Problem is, you can go from mundane to supernatural themes, and overall tension and interest rises.

Take it the other way around, and it mostly ends up as a giant yawn.

This post was brought to you by the letters B for Belghast and Blaugust, and the number 19.

GW2: Lost Shores – Part 3

In all honesty, the thought did occur to me that I should maybe skip phase 3, phase 1 and 2 having sucked as much as it did.

If I had, no doubt I would have joined that group of really unhappy people over yonder.

But… in for a penny, in for a pound and all that. I want to experience it all. (Even if it’s just to complain bitterly later. Or ahem, provide -informed- feedback.) That’s just how I am.

Before phase 3 began though, I had some time to explore Southsun Cove at leisure, and I did. It was fairly enjoyable.

I killed a bunch of karka, working towards completing the monthly achievement. I picked passionfruit. Did a DE or two. Mined some ore, even orichalcum. Attempted the steam platform jumping puzzle for five minutes before deciding to do it much much later.

And overheard a group of people exploring the karka hive and oohing and aahing over the rich orichalcum node there at the top.


That sounds… intriguing.

I made my way over, and it turns out that this enterprising group of people had found a little hidden gap in the webbing blocking the entryway into the karka hive and were having lots of fun peeking at it. They’d wiped on a champion karka, and enough of them went back again for me to follow the group into the hive.

It was one of my most exciting Lost Shores experiences ever.

Why? The total number of players we had with us was only around 10-15. This is enough to have an adventure with, to have more than half get wiped by a karka barrel roll down the slope and still be picked up by the survivors, but not too many, so that we can actually see the karka and react to its animations, keep track of the other players with us, and fire our skills with no lag whatsoever.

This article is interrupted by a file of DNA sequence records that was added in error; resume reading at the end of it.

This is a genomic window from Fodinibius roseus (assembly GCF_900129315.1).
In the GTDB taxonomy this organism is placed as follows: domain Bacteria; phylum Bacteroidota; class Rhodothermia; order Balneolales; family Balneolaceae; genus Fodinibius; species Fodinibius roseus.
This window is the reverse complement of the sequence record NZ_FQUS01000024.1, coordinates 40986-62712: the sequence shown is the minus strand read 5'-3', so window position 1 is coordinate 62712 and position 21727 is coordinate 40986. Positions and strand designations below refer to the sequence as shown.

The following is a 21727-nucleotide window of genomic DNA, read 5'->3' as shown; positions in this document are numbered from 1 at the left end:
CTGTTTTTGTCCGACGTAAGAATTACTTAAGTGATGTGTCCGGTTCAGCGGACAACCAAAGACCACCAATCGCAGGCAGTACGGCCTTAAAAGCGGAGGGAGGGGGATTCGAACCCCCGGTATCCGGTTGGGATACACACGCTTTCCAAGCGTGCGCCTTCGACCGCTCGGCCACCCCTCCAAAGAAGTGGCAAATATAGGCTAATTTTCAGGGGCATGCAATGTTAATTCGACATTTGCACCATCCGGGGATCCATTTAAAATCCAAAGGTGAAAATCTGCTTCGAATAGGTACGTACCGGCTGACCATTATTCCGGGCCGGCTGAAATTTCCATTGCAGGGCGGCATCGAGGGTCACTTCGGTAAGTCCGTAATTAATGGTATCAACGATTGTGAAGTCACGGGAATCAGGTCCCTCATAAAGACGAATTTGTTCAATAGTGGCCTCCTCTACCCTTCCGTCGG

We made it to the top of the incredible structure, went pick-happy on the rich orichalcum node there, joking about the orichalcum price dropping after this, then attempted the champion. Alas, we wiped too, thanks to a well-placed barrel roll that knocked out way too many of us, but it was a fun attempt.

Later, this sneak peek at the karka hive gave me a little foreknowledge at where phase 3 would likely end up, and a nearby waypoint to port to, rather than run around lost and confused.

It so happens I got in at 8 minutes after the noon hour (server time) for phase 3 of the one-off event.

To my surprise (after the previous debacle of phase 2, my expectations weren’t very high), the event had already kicked off. Not a problem. I was actually quite pleased they had apparently managed to get the event to start on time.

I waypointed to Southsun Cove, read the event text in the corner that said the Lionguard was advancing on the karka nesting ground to place explosives in the karka hive, and waypointed again to rush quickly to where I knew the hive was.

The hive assault was distinctly laggier with more people participating, and I couldn’t help but reflect back to my sneak peek experience and think how much more fun that was in a smaller group.

Still, it wasn’t too bad. Skills were firing with not that much lag time, we were able to move upwards through the hive at a good pace, following the lionguard explosive team (which thankfully did not bug out – after phase 1 and 2, I was almost expecting that to happen or something else to go wrong…)

There was even enough leisure time to get into casual groups with people (for better loot, or xp, or support, and what not) and invite in some lowbies who weren’t getting much xp by themselves. (Gogo guardian greatsword or staff farmers…)

The explosives were set. And then we went down the hive again, working on getting them exploded, with some hilarity – apparently the lionguard aren’t too concerned about friendly fire where bombs are involved.

The Ancient Karka came out. There was a brief period of disorientation as folks milled around a little lost, with nothing in their immediate vicinity but lots of veteran karka to shoot at. Being somewhat more situationally aware, I spotted the symbol on the map (what the hell was it doing all the way over THERE?) and made my way towards the Ancient Karka with others who were equally more alert.

We dropped a tree or two on it. Which was amusing. And a well-paced part of the event chain.

Then we fought the first set of karka reinforcements, which was anything but.